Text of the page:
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"We’ve heard the wide road, high traffic volumes and speeds make pedestrians and cyclists feel unsafe," council transport strategy manager Nick Sargent said.
"We want to make improvements to make it safer for everyone using this area and have a corridor that is more efficient for buses."
The council is seeking early feedback on three projects aimed at encouraging people to travel into and through Dunedin using different modes of transport.
The other projects planned are a park-and-ride facility in Mosgiel and bike hubs in central Dunedin.
They have arisen out of a drive to offset traffic disruption expected to result from construction of the new Dunedin Hospital in the central city.
The budgeted cost of the transport changes in Princes St (south of Moray Pl) is $6.4 million; the Mosgiel park-and-ride has been costed at $4.7 million and the central city bike hubs at $2.45 million.
Park-and-ride has been promoted as a way to enable smooth connections to public transport from Mosgiel into Dunedin city.
Feedback is being sought on what people would expect at a park-and-ride facility and they are being asked for suggested locations.
The council also wants feedback on where bike hubs should go.
"We’ve heard that there is a lack of secure, weather-protected cycle parking options within the central city and that this is one of the barriers for people taking up cycling for their commutes," Mr Sargent said.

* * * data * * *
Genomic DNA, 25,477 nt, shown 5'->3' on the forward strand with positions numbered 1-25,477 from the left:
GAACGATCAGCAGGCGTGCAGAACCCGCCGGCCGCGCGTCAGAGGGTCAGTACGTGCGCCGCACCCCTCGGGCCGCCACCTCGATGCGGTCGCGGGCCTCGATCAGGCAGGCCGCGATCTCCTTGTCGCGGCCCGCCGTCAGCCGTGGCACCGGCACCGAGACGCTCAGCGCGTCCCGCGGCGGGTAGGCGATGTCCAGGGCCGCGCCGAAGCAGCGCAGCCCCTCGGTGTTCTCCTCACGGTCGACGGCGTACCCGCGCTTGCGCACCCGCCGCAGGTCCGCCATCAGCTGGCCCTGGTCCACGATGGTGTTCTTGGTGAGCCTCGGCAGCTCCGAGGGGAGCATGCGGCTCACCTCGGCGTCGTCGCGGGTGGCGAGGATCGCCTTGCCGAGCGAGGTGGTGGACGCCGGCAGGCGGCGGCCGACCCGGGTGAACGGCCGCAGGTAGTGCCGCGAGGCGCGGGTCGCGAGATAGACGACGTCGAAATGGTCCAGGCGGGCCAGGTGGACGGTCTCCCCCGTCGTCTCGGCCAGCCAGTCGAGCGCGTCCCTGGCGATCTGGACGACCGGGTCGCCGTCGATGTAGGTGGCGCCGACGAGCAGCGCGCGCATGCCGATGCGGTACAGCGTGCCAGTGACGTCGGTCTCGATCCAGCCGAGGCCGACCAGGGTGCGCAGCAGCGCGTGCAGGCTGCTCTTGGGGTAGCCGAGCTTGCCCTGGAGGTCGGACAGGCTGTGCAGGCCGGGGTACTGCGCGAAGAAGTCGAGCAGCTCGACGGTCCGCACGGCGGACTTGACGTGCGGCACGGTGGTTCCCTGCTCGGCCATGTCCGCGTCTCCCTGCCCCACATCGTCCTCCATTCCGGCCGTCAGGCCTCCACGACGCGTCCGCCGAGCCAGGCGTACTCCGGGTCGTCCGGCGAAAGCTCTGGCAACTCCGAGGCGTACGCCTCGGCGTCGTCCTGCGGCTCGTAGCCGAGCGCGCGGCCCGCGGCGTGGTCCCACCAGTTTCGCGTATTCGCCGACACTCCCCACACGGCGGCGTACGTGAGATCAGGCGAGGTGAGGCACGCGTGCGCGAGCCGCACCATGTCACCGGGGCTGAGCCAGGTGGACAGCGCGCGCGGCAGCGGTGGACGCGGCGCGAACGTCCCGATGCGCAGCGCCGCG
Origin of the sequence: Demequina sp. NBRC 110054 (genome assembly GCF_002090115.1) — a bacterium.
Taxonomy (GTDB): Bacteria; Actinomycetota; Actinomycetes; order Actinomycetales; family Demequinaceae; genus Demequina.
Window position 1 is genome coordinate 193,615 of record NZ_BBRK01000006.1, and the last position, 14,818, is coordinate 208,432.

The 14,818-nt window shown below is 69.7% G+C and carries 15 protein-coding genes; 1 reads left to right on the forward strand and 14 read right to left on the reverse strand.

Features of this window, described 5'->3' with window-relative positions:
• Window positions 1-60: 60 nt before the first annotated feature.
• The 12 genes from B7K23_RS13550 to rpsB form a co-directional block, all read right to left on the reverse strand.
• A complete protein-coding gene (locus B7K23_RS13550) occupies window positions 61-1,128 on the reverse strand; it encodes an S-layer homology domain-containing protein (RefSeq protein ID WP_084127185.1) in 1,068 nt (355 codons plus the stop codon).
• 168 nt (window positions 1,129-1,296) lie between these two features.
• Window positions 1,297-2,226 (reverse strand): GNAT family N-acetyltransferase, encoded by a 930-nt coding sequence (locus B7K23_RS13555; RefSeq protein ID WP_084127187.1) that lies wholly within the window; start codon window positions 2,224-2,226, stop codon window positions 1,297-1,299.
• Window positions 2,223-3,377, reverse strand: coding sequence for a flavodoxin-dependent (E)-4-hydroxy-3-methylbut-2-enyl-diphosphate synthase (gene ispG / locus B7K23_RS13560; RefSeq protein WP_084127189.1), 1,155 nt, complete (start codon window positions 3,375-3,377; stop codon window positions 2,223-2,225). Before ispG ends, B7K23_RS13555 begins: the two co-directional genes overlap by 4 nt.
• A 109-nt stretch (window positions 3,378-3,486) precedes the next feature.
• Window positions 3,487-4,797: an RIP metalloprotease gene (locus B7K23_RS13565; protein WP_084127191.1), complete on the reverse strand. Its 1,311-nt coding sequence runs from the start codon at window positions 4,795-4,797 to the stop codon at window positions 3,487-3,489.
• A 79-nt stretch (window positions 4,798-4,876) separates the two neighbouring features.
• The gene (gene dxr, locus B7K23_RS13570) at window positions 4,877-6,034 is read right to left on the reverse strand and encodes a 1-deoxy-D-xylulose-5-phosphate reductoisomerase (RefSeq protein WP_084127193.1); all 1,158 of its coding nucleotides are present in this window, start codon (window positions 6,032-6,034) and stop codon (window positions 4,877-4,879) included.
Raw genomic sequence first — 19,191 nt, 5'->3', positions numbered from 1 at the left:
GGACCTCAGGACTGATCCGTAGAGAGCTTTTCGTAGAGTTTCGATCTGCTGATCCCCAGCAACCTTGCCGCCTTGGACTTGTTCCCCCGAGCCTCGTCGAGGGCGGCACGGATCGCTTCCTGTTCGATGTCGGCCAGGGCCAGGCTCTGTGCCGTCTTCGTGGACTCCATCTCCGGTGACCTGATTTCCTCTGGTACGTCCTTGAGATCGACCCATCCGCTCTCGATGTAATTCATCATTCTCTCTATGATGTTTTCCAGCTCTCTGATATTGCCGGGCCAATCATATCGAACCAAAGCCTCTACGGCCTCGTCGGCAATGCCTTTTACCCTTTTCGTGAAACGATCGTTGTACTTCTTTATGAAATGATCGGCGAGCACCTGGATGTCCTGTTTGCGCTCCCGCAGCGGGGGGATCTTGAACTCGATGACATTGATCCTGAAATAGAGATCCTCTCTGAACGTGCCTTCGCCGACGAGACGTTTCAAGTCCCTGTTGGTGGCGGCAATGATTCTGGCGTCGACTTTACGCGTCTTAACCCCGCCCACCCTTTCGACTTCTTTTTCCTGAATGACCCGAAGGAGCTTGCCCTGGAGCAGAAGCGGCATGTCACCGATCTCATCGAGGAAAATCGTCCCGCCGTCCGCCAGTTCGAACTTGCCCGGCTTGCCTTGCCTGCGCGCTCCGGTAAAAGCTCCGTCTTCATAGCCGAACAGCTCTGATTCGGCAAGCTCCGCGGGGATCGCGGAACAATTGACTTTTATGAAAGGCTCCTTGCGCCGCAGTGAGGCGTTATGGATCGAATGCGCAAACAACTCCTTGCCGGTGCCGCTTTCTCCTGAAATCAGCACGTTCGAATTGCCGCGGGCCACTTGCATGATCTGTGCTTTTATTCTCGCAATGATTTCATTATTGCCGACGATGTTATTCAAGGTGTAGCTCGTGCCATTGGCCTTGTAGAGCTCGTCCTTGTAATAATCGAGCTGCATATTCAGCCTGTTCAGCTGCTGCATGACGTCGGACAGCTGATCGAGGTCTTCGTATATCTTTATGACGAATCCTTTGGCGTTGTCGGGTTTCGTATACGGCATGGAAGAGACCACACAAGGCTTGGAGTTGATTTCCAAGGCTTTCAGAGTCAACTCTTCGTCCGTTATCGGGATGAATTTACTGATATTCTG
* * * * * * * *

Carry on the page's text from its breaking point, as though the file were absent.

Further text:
Princes St is on Dunedin’s main bus corridor from the south.
It is the most popular route for pedestrians entering the central business district from the south during the morning peak and is a popular route for cyclists.
However, 27% of cyclists were recently observed riding on the footpath and the council attributed this to a lack of safe cycling infrastructure.
Princes St is also well used by motorists travelling into the city from the south.
The council has said buses are often held up at intersections during peak times.
Bus journeys were often delayed and had longer travel times than necessary, the council said.
One idea was a bus lane, but "until we understand the needs and aspirations of everyone who travels on Princes St, we do not yet know what changes will be made".
The council characterised the street as one generally treated as a means to reach the central business district by car, rather than a destination in its own right.
"High speeds by motorists have been recorded, the road has a poor crash record and there is currently poor provision for people walking, cycling and with disabilities.
"As a road that is used by many different people in different ways, we want to make it safer and more accessible.
"We also want to make it more attractive as a destination."
It is expected a proposed design will be consulted on in the first half of 2023.
Construction is planned for "approximately 2024".
An online survey and interactive maps have been created to gather information and feedback.
Feedback will close on July 15.